From an interview with Curious Wines’ head honcho and chief wine taster, Michael Kane – from Think Business.
BEFORE TAKING the entrepreneurial path at age 35, Mike Kane had a variety of roles with employers such as C&C, Texaco and GE Money. In 2008, Mike and his brother Matt, the ‘Not So Genius Evil Genius’ of the family, set up Curious Wines, an online wine retailer based in Bandon, Co. Cork.
In 2010 they opened a wine warehouse off the Kinsale Roundabout in Cork, followed in 2014 by a warehouse in Naas, Co. Kildare. Having been an early adopter of social media, Mike successfully leveraged the business’s online community of customers – in particular its 5,000+ Twitter followers – to set the business on the right growth path.
What’s your business’s elevator pitch?
We’re Ireland’s only multi-store wine warehouse retailer, importing good wine from all over the world and selling to the public by the bottle or in bulk. About 20% of our business is online through Curiouswines.ie.
What do you regard as your business’s greatest achievement?
Finding a cool niche and growing it from scratch in a recession, in a saturated market segment that’s dominated by narcissistic supermarkets and pricing foul play, and used by the government as a tax bike. Since we started in 2008, we’ve grown every year by between 25% and 40%, and we’ll do that again this year.
What was the lowest moment?
The first year was the toughest. We learned the whole thing from the ground up – from sourcing wines and importing them, to online retailing and marketing, and distributing nationally. My lowest point personally was when we got stung for €2,000 with a fraudulent credit card. It was very early in the business and we didn’t have our controls properly established.
How have you coped with setbacks?
Drinking my own product! Seriously though, you learn quickly that setbacks are part of running a business. I can honestly say that every setback we’ve experienced has made us stronger and better at what we do.
At our first ever wine tasting, someone came up to me at the end and told me that it was a stupid idea for a business and would fail within a year. Rather than let the comment get me down, I made a point of remembering him and said to myself, “I will make you so wrong.” We’re still here, and we make a lot of people very happy.
What’s your attitude to risk?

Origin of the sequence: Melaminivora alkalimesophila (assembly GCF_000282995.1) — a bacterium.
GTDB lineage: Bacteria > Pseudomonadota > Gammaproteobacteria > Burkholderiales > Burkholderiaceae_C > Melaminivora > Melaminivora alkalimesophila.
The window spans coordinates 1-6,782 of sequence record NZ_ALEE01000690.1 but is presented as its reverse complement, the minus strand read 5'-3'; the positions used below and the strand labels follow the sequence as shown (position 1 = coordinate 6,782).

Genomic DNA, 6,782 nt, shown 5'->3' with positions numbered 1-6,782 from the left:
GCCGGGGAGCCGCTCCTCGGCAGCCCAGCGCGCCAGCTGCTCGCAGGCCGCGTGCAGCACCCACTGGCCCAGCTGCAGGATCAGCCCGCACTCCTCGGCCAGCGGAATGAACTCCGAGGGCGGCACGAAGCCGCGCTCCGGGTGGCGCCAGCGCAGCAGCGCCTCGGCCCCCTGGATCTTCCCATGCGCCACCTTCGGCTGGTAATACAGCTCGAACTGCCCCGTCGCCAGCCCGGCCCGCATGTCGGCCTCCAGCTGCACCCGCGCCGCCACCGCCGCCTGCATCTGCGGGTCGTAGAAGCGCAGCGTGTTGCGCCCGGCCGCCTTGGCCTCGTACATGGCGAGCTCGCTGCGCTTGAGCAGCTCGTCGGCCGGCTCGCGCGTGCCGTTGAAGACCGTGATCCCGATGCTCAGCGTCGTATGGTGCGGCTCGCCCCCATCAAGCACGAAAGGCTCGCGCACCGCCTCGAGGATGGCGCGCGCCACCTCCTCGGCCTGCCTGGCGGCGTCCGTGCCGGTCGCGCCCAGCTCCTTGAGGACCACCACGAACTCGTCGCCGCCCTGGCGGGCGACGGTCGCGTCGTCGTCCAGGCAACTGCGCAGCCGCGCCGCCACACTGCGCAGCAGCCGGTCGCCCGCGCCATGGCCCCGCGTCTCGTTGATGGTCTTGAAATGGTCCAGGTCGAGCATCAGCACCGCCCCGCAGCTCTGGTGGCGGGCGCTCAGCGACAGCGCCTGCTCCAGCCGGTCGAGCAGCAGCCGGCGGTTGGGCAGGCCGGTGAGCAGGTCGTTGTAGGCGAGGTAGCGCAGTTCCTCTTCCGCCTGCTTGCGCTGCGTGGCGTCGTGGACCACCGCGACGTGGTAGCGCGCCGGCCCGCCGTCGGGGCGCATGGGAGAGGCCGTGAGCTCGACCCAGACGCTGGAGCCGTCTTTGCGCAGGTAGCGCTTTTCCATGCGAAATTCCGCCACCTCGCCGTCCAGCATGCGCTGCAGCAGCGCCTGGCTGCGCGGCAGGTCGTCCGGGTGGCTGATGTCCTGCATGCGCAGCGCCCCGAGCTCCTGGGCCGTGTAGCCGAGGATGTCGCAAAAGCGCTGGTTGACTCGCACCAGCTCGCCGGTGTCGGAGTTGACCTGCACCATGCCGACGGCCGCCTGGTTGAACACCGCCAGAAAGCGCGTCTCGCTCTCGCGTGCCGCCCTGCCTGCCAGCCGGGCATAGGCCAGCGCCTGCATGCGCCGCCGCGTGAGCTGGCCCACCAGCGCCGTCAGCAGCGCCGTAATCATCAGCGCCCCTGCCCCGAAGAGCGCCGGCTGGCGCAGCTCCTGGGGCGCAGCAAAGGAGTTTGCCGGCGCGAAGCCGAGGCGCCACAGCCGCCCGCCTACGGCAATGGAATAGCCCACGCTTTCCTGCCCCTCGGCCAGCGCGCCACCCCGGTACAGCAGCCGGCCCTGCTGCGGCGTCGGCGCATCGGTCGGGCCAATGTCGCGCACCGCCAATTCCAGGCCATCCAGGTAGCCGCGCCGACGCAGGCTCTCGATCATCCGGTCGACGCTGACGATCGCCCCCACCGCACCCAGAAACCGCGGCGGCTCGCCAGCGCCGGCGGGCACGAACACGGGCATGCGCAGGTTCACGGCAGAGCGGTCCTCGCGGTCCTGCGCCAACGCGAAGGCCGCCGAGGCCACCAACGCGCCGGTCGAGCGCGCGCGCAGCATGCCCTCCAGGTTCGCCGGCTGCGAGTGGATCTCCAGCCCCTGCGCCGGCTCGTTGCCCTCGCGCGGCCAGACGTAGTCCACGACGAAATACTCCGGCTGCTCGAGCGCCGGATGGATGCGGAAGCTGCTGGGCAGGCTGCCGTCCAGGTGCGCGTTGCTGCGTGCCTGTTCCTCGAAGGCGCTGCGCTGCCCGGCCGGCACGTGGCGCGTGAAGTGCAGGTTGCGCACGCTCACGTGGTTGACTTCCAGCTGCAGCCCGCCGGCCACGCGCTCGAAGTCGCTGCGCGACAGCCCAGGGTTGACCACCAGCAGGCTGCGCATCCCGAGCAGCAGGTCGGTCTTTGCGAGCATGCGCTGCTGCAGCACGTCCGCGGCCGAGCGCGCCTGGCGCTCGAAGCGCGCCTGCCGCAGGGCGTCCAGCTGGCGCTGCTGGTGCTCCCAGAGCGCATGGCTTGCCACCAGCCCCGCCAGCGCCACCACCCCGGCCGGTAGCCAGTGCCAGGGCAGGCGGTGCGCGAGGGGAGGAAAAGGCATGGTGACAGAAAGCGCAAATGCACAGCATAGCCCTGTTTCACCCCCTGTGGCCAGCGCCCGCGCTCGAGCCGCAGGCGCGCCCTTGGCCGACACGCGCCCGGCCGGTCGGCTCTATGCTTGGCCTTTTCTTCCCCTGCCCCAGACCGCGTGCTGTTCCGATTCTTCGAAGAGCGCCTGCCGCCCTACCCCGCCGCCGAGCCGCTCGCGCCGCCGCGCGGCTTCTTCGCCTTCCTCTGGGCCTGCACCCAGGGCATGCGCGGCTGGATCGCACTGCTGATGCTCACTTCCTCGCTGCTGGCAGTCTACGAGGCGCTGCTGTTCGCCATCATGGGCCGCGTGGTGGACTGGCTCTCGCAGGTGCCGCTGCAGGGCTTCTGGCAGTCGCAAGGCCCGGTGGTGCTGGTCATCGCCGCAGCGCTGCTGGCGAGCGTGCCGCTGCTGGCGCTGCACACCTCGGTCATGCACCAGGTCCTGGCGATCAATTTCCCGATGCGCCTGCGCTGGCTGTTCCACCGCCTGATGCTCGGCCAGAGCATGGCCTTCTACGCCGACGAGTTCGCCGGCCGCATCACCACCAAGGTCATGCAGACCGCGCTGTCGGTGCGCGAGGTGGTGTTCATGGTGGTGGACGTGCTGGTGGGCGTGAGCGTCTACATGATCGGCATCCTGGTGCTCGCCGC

I’m a terrible entrepreneur, I’m totally risk-averse. My dad’s an accountant and I’ve a lot of him in me. My wife let me put our life savings into this in the beginning, and I know that if I blow it she’ll kill me, so everything I do to grow the business is with an eye on protecting what we have.
You hear self-professed gurus saying you’ve got to fail in business to succeed, but I think that’s rubbish. It’s what works for you. We’re a solid, well-run, tightly-controlled business, and because we can’t afford for it to fail, it won’t. That doesn’t stop us being ambitious and growing every year, it just means we won’t do anything stupid to over-stretch and do something reckless.
Who has inspired or motivated you and why?
My three kids. They’ve ceaseless energy, creativity and curiosity, and a lust for life that’s so easy to forget you once had yourself. They help me stay grounded. They change so quickly but it’s what it’s all about, growing and learning all the time, and being the best that you can be. I hope I inspire them some day.
What do you do, if anything, to switch off from the business?
Again, my kids. Having them grow up alongside the business meant I never worked silly hours or seven-day weeks. I didn’t want to miss a thing. I work hard but I don’t work weekends, and make sure I take my four weeks’ holiday a year, but I spend my spare time with them. There’s nothing more rewarding.
What would you do differently if you were starting your business today?
You can’t look back and say you would have done things differently because hindsight’s a great thing but only if you use it to look forward. I made heaps of mistakes in the first couple of years of the business, and continue to, but every mistake is another thing learned.
Every time they slap more tax on, though, I do wonder if I should have got into wine, but I’d never love another product as much.
What lessons have you learned in business that others could apply?
Hire a good book-keeper. Honestly, it’s the most important thing, and I didn’t get it right at the start, trying to do everything myself. Unless you actually want to be a book-keeper, get one right at the start who understands what you’re trying to achieve and can give you the controls, tools and information to go about achieving it.
Finally, if there was one piece of business advice you’d like to give to another business owner, what would that be?
Create down-time, whether it’s an hour a day or a day a month, to step back from the business and working practices to reflect and fix what’s not right.